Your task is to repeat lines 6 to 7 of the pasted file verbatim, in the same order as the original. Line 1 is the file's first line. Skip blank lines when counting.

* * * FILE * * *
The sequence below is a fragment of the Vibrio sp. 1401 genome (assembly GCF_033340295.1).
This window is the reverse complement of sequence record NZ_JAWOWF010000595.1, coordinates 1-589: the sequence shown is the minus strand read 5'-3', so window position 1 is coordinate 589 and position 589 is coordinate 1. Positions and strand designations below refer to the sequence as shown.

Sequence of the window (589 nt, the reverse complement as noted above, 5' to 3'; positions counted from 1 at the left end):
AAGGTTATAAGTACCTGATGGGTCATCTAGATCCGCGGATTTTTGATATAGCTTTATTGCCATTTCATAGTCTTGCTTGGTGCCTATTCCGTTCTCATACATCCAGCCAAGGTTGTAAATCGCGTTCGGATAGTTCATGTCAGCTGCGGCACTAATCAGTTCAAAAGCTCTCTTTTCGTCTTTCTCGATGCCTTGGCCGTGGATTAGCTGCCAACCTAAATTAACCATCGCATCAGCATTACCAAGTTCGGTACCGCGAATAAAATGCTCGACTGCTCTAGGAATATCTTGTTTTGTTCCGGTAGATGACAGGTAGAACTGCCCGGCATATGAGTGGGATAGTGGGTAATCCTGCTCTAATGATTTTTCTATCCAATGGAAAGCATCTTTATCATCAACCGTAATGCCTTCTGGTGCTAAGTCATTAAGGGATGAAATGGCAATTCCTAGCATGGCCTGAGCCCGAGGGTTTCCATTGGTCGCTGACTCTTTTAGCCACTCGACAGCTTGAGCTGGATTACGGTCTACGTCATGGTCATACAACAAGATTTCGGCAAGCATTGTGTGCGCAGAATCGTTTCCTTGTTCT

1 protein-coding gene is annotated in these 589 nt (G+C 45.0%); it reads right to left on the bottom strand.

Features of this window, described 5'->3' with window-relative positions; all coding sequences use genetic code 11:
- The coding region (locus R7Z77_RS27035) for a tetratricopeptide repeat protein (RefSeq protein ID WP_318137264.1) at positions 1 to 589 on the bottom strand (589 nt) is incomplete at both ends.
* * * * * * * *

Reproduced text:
Features of this window, described 5'->3' with window-relative positions; all coding sequences use genetic code 11:
- The coding region (locus R7Z77_RS27035) for a tetratricopeptide repeat protein (RefSeq protein ID WP_318137264.1) at positions 1 to 589 on the bottom strand (589 nt) is incomplete at both ends.